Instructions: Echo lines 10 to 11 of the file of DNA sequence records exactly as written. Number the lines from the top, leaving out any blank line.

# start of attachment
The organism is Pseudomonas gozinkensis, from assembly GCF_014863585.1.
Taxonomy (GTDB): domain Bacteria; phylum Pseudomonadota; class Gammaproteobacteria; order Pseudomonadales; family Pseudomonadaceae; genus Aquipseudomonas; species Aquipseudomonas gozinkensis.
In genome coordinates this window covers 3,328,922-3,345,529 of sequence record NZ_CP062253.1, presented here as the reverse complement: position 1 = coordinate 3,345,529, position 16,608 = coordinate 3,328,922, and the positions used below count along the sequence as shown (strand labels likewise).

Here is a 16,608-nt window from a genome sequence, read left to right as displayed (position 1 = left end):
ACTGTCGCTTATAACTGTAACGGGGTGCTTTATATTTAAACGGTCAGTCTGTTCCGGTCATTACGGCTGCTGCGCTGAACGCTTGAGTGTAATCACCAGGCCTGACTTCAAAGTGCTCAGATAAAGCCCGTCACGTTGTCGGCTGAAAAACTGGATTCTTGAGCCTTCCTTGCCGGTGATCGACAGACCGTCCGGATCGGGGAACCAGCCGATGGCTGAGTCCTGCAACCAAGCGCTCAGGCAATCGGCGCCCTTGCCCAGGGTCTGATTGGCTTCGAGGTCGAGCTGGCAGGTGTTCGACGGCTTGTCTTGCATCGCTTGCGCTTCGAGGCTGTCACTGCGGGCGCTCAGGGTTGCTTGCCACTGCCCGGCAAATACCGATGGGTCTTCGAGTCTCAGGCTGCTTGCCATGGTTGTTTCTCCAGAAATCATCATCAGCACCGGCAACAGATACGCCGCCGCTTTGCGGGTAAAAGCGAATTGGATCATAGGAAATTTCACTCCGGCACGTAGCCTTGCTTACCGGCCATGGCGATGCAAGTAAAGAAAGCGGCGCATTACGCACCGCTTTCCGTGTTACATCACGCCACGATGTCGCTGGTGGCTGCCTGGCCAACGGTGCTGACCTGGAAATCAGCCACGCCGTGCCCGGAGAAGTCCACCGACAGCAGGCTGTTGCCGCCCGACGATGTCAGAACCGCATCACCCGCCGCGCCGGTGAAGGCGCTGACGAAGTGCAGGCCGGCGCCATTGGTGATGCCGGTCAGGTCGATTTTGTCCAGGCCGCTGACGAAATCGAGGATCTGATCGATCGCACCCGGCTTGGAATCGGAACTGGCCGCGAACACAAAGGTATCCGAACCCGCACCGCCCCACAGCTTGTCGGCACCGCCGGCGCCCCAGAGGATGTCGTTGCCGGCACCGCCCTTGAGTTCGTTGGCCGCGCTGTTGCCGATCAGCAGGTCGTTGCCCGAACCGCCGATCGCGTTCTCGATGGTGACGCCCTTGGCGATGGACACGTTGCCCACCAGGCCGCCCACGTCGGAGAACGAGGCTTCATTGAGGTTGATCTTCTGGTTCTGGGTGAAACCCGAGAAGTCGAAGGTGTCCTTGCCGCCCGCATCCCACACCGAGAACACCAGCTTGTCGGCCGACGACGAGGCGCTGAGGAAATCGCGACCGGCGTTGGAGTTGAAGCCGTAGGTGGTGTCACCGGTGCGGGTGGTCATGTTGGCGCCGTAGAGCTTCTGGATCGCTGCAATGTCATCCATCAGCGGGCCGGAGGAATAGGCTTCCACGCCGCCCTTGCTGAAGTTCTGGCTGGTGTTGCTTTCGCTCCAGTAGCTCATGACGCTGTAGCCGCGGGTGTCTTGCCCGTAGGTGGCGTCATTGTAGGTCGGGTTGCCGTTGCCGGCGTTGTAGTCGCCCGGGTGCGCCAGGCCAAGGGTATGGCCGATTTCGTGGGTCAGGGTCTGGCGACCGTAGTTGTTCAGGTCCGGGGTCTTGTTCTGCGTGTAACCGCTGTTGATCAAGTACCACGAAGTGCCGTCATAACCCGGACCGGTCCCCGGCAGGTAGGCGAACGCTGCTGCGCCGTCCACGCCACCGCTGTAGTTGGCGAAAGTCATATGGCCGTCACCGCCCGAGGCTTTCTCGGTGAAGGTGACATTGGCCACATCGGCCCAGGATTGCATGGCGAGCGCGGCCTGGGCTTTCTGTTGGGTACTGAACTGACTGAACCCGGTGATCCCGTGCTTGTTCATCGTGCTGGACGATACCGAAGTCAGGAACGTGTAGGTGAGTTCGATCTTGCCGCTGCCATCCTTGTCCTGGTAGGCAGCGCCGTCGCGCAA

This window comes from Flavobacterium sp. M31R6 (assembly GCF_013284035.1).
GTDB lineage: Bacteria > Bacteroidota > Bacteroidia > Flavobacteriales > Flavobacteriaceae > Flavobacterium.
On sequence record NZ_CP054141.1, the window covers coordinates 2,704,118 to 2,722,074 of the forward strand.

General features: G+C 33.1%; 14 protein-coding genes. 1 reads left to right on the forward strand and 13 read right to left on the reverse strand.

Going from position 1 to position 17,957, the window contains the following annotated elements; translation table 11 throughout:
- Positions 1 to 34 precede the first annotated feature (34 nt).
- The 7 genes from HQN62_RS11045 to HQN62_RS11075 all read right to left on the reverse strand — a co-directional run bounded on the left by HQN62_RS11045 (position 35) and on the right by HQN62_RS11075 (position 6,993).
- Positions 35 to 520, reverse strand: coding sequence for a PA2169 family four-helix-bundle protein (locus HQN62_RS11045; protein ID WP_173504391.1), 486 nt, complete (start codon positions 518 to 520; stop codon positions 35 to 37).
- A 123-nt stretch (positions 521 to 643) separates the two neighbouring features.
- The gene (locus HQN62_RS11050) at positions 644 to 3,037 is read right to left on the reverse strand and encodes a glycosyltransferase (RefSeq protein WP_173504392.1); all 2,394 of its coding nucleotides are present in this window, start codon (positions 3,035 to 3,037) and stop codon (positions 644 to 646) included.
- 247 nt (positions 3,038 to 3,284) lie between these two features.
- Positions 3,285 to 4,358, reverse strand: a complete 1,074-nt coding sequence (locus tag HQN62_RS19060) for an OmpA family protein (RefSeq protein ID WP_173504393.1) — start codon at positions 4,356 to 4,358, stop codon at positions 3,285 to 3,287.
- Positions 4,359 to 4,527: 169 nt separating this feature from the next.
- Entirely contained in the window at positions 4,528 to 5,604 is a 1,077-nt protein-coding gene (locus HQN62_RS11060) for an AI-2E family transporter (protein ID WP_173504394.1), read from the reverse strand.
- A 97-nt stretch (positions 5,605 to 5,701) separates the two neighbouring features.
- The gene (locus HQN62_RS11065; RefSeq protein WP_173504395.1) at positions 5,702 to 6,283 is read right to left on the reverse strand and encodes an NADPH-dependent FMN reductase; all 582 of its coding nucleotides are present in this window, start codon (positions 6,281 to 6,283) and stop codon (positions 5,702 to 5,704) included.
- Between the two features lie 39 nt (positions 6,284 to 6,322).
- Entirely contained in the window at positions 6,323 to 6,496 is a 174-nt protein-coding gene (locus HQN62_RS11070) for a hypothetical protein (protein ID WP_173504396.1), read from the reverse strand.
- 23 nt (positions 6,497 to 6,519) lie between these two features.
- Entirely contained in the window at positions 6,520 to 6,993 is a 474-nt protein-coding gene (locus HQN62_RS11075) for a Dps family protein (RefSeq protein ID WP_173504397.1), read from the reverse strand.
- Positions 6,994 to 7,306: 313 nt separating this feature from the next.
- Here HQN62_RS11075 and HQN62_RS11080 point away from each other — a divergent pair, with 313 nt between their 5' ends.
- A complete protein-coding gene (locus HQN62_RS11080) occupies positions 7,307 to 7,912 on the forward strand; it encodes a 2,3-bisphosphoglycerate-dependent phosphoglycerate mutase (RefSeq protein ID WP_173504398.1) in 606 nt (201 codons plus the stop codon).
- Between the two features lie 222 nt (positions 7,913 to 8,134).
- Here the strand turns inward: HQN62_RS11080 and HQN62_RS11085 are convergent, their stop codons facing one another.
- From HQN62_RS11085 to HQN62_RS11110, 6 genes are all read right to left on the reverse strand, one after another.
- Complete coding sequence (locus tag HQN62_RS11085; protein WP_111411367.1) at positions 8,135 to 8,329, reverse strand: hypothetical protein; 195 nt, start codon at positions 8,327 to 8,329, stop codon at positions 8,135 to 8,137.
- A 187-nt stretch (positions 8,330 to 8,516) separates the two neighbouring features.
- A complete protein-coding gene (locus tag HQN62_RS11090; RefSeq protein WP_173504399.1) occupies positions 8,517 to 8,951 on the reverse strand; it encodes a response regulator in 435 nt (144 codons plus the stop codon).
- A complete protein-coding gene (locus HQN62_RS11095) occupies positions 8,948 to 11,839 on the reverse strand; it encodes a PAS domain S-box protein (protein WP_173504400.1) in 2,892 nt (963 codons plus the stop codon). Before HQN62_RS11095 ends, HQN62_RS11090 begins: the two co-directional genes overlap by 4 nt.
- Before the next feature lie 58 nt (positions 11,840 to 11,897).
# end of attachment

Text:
Going from position 1 to position 17,957, the window contains the following annotated elements; translation table 11 throughout:
- Positions 1 to 34 precede the first annotated feature (34 nt).